Madison CTE students are making a visible difference in their communities

MARSHALL — In the past, it wasn’t common for students to claim outdoor spaces such as the courthouse lawn as their primary classroom, but for Madison High students in the nascent but curricular CTE program , it is becoming more and more common.

For the past two weeks, students in Madison High’s Career and Technical Education program have been laying bricks on the lawn of the Madison County Courthouse for a project contracted by the Daughters of the American Revolution.

Madison High CTE teachers Bryan Sams and Brad Franklin worked alongside the students on the project. According to Sams, Acting County Executive Norris Gentry approached Madison CTE Director James Huey to enlist the students in the project.

“There are three different settings here, and we were asked to do the brick work and put the brick veneer around it – we’re just finishing those as far as the brick work and the cladding go. “Sams said. “We have a blueprint, and in the workshop we took the blueprint and put together a block formation of a wall section, and let the students look at the blueprint and then start creating it in a frame. workout. Now they’re actually putting the rubber on the road, so to speak.”

In a project that began Sept. 28, Madison High students are laying brick veneers for three sets that will eventually house monuments/plaques honoring the United States Constitution, Bill of Rights, and Declaration of Independence.

According to Sams, the project includes a mix of carpentry students, Masonry II and Masonry III students.

Eventually, the three different brick sets will host monuments commemorating the US Constitution, the Bill of Rights, and the Declaration of Independence. The two-week project started on September 28 and is scheduled to end on October 11.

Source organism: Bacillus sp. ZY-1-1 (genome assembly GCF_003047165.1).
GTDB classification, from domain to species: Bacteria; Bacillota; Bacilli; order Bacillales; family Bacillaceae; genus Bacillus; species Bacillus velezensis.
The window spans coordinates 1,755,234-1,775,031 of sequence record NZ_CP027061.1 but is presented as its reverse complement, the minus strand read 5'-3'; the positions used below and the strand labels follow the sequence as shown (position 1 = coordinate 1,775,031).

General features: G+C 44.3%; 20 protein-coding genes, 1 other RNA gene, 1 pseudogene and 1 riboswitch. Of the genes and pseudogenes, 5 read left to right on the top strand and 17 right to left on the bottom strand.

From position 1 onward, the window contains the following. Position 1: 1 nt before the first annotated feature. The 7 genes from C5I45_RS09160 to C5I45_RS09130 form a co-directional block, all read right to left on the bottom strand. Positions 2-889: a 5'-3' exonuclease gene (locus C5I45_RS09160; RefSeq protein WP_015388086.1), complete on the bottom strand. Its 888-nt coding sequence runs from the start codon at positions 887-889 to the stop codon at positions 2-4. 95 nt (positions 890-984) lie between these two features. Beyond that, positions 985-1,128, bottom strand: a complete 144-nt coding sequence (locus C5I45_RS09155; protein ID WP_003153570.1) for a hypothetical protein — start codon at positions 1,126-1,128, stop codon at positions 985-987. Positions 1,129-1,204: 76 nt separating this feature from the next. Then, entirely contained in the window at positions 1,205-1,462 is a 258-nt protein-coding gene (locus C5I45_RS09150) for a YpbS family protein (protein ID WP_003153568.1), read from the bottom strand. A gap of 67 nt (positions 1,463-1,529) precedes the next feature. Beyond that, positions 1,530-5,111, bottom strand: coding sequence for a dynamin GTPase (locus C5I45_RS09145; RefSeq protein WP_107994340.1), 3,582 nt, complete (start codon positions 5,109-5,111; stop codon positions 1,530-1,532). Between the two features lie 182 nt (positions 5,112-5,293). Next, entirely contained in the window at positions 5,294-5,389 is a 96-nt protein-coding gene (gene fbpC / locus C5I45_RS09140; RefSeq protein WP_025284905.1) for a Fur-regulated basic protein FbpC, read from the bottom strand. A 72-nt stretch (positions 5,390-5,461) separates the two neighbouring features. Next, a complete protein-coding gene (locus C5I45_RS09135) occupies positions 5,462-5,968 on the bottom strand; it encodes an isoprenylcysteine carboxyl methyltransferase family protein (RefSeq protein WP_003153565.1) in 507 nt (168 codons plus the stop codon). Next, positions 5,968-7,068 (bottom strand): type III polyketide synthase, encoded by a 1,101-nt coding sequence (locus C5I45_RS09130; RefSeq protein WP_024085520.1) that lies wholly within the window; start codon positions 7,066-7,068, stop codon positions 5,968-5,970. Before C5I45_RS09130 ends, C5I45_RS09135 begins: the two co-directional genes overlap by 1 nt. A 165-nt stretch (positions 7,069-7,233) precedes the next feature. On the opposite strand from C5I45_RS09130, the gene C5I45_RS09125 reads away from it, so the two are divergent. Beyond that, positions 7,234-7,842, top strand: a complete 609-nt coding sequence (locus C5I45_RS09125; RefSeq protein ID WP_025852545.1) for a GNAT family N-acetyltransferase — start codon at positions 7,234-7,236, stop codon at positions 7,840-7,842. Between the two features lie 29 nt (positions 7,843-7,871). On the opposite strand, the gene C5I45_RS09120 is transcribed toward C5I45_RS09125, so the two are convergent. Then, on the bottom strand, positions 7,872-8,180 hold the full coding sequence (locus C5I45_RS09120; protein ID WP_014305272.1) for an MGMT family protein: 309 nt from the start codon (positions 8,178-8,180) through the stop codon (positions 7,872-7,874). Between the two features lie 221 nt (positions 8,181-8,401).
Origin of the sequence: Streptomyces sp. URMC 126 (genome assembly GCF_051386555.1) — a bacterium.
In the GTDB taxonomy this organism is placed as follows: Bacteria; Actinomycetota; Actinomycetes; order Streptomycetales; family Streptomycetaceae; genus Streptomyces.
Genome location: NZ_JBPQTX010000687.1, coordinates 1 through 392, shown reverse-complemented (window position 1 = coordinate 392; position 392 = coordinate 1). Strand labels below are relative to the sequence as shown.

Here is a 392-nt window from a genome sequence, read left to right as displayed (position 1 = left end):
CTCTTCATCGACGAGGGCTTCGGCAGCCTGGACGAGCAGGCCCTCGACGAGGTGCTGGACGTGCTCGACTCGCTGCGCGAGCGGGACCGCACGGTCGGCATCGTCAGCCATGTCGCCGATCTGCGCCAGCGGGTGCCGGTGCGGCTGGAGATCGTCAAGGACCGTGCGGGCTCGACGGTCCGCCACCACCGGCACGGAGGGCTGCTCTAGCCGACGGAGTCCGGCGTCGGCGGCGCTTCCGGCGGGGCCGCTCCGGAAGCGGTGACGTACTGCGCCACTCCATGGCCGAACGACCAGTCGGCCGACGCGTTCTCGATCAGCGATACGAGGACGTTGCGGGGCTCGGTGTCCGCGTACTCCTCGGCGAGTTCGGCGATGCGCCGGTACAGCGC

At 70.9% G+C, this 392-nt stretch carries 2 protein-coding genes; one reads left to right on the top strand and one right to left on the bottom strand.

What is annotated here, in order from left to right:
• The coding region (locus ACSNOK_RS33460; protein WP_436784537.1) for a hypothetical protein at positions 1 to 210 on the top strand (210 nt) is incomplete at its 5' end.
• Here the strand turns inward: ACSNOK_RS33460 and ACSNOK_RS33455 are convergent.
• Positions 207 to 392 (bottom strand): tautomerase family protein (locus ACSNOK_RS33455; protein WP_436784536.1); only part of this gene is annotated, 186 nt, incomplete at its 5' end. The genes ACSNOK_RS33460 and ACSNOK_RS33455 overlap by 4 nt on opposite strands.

Sams said the experiences, made possible through the program’s rich course offerings, provide students with the opportunity to gain hands-on, real-life experience even before they graduate.

“(Experience) is almost as good, if not better than salary, in a way,” Sams said. “It’s fulfilling. It feels like a sense of accomplishment.”

Madison High Career and Technical Education students, including Ryan Thorpe, pictured here, install masonry for a project at the Madison County Courthouse under contract with the Daughters of the American Revolution

Madison County residents also supported the project, according to Sams and his students.

“We’ve had people stop and honk, stop and take a video, stop and ask what’s going on,” Sams said. “We had some shouts: ‘Great job. Glad to see it.'”

Sams said the group even had a resident who previously worked as a bricklayer to help them with their project.

“We got a lot of great feedback,” Sams said.

Students also noticed the support.

“A few people here and there throughout the day said we were doing a good job,” Mason Fisher said. “The support is there. We’re not used to being in large open public spaces.”

Fisher said he worked on a similar job in high school in 2020.